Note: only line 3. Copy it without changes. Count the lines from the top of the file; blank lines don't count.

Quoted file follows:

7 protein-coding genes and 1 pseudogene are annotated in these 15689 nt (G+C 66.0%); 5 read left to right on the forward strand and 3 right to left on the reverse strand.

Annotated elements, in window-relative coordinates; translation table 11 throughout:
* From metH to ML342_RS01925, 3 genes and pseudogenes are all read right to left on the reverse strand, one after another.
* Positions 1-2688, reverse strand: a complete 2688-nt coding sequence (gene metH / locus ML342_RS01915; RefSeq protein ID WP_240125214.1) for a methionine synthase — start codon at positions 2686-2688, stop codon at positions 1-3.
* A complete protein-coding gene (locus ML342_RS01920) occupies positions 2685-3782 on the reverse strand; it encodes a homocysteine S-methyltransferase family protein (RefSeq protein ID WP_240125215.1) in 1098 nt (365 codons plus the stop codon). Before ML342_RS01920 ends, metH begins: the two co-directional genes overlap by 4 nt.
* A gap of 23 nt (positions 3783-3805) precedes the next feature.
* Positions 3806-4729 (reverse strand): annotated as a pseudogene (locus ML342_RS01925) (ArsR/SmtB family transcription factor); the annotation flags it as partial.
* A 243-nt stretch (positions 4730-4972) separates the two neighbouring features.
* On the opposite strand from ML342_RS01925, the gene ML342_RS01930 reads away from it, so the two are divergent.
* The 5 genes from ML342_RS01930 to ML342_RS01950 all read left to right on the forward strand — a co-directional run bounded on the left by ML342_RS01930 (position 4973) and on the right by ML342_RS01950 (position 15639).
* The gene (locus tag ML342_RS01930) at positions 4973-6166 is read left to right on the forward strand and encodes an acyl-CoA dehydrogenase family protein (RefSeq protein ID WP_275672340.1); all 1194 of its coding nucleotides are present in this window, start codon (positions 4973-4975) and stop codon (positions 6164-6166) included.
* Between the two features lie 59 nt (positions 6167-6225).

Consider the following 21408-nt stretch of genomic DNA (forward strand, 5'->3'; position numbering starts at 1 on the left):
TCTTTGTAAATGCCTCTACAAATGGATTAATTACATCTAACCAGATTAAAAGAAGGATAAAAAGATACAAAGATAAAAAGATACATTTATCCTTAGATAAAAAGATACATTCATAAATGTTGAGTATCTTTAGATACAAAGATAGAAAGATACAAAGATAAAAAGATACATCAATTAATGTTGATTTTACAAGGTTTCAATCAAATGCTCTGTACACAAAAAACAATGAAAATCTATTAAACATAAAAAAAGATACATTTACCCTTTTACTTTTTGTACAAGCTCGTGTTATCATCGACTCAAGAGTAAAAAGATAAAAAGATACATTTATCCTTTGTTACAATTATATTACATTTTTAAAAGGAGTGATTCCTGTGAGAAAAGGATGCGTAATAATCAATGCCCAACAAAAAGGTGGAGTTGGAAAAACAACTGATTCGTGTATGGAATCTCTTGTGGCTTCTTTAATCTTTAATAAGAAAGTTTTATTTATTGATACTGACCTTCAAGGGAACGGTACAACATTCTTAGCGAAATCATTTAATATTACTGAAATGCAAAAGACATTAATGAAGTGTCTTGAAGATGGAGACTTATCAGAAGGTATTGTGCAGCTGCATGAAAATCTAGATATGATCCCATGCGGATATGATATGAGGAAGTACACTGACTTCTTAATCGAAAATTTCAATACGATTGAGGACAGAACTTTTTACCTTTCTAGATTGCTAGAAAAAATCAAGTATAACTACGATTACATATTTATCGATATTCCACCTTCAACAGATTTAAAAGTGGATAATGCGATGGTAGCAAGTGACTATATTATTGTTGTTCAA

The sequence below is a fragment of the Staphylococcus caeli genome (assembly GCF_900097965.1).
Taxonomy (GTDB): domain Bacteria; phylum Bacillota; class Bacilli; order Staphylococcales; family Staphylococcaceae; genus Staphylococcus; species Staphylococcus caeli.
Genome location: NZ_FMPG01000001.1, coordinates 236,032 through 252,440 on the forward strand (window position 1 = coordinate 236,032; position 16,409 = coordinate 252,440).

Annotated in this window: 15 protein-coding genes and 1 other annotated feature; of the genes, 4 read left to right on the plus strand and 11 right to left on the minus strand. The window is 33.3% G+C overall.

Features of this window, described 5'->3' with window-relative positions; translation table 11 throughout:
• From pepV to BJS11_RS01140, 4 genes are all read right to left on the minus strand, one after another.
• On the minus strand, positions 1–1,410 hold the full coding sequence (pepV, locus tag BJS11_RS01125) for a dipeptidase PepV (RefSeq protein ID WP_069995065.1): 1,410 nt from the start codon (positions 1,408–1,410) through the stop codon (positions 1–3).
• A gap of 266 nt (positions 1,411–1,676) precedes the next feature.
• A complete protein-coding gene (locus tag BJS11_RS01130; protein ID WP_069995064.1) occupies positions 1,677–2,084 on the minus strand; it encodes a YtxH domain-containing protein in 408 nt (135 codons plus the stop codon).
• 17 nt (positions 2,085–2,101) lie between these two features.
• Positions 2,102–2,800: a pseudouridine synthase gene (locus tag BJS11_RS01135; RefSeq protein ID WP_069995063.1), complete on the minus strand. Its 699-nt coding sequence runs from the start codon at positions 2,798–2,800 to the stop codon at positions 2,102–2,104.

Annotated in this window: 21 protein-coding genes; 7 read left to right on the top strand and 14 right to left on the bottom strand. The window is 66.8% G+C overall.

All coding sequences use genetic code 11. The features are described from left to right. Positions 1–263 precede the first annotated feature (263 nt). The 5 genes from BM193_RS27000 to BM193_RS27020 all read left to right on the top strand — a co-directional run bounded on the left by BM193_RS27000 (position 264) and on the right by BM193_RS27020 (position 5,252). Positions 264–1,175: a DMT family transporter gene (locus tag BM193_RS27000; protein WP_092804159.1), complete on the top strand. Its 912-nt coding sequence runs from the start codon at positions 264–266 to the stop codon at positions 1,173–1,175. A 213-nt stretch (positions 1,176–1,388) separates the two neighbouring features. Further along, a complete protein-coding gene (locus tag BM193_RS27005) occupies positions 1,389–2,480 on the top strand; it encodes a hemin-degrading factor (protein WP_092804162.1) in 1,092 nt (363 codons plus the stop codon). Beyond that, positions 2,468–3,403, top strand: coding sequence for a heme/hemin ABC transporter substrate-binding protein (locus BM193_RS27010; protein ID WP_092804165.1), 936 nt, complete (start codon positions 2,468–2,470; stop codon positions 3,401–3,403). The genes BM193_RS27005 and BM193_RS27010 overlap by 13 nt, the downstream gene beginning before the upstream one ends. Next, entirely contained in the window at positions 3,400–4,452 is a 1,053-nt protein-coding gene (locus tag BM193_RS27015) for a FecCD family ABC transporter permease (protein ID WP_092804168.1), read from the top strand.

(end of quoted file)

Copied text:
* From metH to ML342_RS01925, 3 genes and pseudogenes are all read right to left on the reverse strand, one after another.